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Cyprus PIO: Turkish Cypriot and Turkish Media Review, 11-12-01
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From: The Republic of Cyprus Press and Information Office Server at <http://www.pio.gov.cy/>TURKISH CYPRIOT AND TURKISH MEDIA REVIEW No. 229/11 1.12.11 C O N T E N T S
[A] TURKISH CYPRIOT / TURKISH PRESSThe main issue in the Turkish Cypriot press today is the population census to be conducted on 4 December. The papers write about the doubts expressed by trade unions and political leaders on the credibility of the census and publish statements by "prime minister" Irsen Kucuk that observers will be present during the census on Sunday. The papers also report about the statements of the Turkish President Abdullah Gull regarding the Taiwan model for Cyprus. The contacts of Kucuk's spouse Gulin, who attended a conference in Baku, and the meeting of the "minister of education" Kemal Durust with Gambia's Minister for Higher Education, which took place on the sidelines of the "Forum on Higher Education Services" of the Organization of Islamic Cooperation (OIC), were also among the issues covered by the press.
The death of an armed person of Lebanese origin who opened fire at Istanbul's Topkapi palace, the substitution of the personal guard of the Turkish Minister of Defence by police members instead of military, Gul's statements on Cyprus and the proposed match-fixing legislation, Turkey's economic sanctions against Syria, the release of the former MIT head of counterterrorism and other internal issues are covered by today's Turkish press.
 Doubts about the credibility of the 4 December population census continue in the occupied areasThe Turkish Cypriot press continues to publish information today (01.12.11) about the population census to be held in the occupied area of Cyprus on 4 December.
Turkish Cypriot daily Gunes publishes on its first page statements by the self-styled prime minister Irsen Kucuk, who said that an official of the United Nations (UN) was present during the preparation made for the census by the "state planning organization" (DPO) and that seven UN officials, with the status of the observer, will be present on Sunday 4 December when the census will be conducted.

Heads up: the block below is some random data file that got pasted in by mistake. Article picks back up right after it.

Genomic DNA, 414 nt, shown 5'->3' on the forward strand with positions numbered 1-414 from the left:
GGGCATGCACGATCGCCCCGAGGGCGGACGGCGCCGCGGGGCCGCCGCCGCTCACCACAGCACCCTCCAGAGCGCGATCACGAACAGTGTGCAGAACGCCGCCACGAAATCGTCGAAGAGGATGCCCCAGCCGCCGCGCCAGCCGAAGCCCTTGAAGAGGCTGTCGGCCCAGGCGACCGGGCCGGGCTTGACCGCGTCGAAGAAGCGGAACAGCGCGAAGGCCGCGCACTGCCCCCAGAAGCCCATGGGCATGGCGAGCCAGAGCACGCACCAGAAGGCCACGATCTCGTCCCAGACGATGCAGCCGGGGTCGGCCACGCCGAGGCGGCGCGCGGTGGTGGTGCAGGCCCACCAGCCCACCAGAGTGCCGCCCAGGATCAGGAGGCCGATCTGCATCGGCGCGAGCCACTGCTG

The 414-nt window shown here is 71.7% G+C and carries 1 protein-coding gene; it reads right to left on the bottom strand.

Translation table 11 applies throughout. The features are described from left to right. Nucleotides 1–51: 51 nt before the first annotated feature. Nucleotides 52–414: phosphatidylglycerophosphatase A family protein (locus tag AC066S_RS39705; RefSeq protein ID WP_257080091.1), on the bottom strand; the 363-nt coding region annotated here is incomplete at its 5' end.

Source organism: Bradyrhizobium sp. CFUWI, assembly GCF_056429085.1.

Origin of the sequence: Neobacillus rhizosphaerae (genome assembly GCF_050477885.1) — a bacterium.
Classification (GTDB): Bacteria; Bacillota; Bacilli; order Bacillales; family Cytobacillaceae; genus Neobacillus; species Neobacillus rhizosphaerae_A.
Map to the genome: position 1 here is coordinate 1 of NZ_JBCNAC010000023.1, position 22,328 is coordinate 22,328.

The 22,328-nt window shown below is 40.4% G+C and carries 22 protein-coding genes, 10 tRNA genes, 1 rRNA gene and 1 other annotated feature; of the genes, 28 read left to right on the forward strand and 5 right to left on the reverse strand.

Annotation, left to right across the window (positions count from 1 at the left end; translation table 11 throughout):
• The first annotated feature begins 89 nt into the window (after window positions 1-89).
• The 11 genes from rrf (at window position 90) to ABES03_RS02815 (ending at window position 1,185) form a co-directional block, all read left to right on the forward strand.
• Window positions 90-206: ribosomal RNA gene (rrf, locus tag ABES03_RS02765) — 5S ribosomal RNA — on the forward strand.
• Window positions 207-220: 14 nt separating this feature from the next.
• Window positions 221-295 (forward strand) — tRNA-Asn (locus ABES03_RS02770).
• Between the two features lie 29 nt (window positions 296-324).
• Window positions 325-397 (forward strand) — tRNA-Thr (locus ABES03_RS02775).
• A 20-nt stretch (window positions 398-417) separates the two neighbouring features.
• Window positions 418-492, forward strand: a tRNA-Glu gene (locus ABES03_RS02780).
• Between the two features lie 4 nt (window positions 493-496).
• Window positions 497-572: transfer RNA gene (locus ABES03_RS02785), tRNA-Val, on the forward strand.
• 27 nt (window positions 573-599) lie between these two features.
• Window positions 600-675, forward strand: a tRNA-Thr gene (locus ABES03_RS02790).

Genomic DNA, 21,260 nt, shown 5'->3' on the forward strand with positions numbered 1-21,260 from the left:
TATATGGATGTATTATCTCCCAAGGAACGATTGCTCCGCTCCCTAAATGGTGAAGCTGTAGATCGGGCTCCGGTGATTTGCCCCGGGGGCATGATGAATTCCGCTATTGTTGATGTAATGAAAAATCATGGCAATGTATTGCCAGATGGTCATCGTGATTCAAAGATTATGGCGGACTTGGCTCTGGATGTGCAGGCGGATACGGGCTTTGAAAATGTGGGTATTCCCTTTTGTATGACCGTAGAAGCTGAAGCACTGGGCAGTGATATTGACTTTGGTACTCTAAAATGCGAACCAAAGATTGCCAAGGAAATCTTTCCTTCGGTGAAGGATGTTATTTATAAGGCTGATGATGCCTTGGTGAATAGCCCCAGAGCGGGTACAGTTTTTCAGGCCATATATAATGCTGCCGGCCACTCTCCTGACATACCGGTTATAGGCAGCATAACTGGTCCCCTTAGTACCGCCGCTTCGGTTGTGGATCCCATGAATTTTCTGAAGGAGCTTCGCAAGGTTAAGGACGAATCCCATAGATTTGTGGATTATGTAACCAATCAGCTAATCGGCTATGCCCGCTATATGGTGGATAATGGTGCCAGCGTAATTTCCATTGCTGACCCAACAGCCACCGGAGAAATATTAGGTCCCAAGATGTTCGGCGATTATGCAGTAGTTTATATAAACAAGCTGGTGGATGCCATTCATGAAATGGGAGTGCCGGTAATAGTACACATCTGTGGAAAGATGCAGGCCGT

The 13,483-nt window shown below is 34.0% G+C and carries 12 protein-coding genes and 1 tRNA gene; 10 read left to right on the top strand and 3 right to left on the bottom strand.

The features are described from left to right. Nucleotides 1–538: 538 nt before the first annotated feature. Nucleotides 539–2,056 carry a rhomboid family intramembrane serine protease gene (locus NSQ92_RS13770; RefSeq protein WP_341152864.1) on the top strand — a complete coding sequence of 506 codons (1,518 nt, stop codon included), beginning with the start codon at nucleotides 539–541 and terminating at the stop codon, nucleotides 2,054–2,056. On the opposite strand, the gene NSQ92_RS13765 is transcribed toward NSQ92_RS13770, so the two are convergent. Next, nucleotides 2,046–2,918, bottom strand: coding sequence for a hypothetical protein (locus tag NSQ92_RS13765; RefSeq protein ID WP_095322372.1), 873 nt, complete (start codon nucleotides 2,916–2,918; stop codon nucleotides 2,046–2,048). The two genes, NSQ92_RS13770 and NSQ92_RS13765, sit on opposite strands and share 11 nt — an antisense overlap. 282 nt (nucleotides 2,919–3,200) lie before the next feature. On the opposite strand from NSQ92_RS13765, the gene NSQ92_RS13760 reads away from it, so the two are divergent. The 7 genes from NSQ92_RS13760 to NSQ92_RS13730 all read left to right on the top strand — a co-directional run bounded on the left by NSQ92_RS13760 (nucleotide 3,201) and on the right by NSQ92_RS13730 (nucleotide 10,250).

Kucuk also said that 7.500 employees will work during the census and added that receiving the correct answers to the questions asked by the employees is extremely important for the credibility of the census.
Referring to the census, Turkish Cypriot daily Vatan writes that curfew will be applied in the occupied areas for 13 hours, between 05.00-18.00 on Sunday and adds that the services of the illegal airports and sea ports will continue uninterruptedly but the barricades will be closed.
In addition, the paper writes that the self-styled minister of interior Nazim Cavusoglu reacted strongly against the statements made yesterday by the Turkish Cypriot Primary School Teachers' Trade Union (KTOS) which stated that it would not accept the results of the census. Cavusoglu argued that the teachers, who receive a salary every month and have a job due to the "laws" of the "state", are obliged to obey to these "laws".
Yeni Duzen writes on its first page that while only a few days are left for the census, a lot of discussion is taking place by the public in the occupied areas about its credibility. The paper adds that a number of persons say that they don't want to be counted. The paper also publishes statements of various politicians and trade unions on the issue. The secretary of the executive committee of the New Cyprus Party (YKP) Murat Kanatli stated that the census should have been conducted under the care of international observers and that the occupation regime refrained from doing so.
On its part, the Platform of Trade Unions stated that the census' results will not be credible. In a statement issued yesterday the Platform said that their demand is for the structure of the population to be found out and only the number of people living in the occupied area of Cyprus.
In the statement, signed by Ahmet Kaptan, Chairman of KTAMS trade union, it is noted that the population census to be held on 4 December, has no other meaning than saving the regime from the international pressure and the pressure of the society.
Kaptan recalled that the Platform had demanded a population census in its statement after the rally held on 28 January this year, but it wants a census under international observers, with transparent and reliable results